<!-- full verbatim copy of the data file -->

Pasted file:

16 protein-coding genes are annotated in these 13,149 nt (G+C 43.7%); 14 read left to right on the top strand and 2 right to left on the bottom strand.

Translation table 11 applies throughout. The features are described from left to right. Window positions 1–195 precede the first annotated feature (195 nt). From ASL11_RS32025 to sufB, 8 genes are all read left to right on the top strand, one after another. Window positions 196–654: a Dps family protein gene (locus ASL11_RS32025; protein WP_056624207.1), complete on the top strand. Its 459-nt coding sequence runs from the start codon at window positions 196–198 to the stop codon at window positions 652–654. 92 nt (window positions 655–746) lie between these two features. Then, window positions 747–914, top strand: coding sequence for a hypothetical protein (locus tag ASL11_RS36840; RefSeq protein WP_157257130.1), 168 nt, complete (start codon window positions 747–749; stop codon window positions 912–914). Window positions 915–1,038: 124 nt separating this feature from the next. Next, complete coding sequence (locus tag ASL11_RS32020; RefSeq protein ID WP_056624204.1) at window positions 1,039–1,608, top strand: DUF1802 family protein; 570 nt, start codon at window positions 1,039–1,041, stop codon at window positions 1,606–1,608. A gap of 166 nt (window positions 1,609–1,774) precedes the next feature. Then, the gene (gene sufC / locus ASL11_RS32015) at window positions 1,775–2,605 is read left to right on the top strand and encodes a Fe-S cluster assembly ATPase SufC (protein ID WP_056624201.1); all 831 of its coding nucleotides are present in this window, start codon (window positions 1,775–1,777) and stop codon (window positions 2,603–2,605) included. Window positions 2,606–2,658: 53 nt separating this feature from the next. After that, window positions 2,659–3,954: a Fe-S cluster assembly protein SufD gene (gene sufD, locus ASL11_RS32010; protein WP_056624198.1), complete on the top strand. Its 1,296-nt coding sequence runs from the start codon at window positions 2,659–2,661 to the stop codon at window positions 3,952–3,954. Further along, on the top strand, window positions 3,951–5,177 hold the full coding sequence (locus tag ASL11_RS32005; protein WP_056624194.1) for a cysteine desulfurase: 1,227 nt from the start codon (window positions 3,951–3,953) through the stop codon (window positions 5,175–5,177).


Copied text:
16 protein-coding genes are annotated in these 13,149 nt (G+C 43.7%); 14 read left to right on the top strand and 2 right to left on the bottom strand.

Translation table 11 applies throughout. The features are described from left to right. Window positions 1–195 precede the first annotated feature (195 nt). From ASL11_RS32025 to sufB, 8 genes are all read left to right on the top strand, one after another. Window positions 196–654: a Dps family protein gene (locus ASL11_RS32025; protein WP_056624207.1), complete on the top strand. Its 459-nt coding sequence runs from the start codon at window positions 196–198 to the stop codon at window positions 652–654. 92 nt (window positions 655–746) lie between these two features. Then, window positions 747–914, top strand: coding sequence for a hypothetical protein (locus tag ASL11_RS36840; RefSeq protein WP_157257130.1), 168 nt, complete (start codon window positions 747–749; stop codon window positions 912–914). Window positions 915–1,038: 124 nt separating this feature from the next. Next, complete coding sequence (locus tag ASL11_RS32020; RefSeq protein ID WP_056624204.1) at window positions 1,039–1,608, top strand: DUF1802 family protein; 570 nt, start codon at window positions 1,039–1,041, stop codon at window positions 1,606–1,608. A gap of 166 nt (window positions 1,609–1,774) precedes the next feature. Then, the gene (gene sufC / locus ASL11_RS32015) at window positions 1,775–2,605 is read left to right on the top strand and encodes a Fe-S cluster assembly ATPase SufC (protein ID WP_056624201.1); all 831 of its coding nucleotides are present in this window, start codon (window positions 1,775–1,777) and stop codon (window positions 2,603–2,605) included. Window positions 2,606–2,658: 53 nt separating this feature from the next. After that, window positions 2,659–3,954: a Fe-S cluster assembly protein SufD gene (gene sufD, locus ASL11_RS32010; protein WP_056624198.1), complete on the top strand. Its 1,296-nt coding sequence runs from the start codon at window positions 2,659–2,661 to the stop codon at window positions 3,952–3,954. Further along, on the top strand, window positions 3,951–5,177 hold the full coding sequence (locus tag ASL11_RS32005; protein WP_056624194.1) for a cysteine desulfurase: 1,227 nt from the start codon (window positions 3,951–3,953) through the stop codon (window positions 5,175–5,177).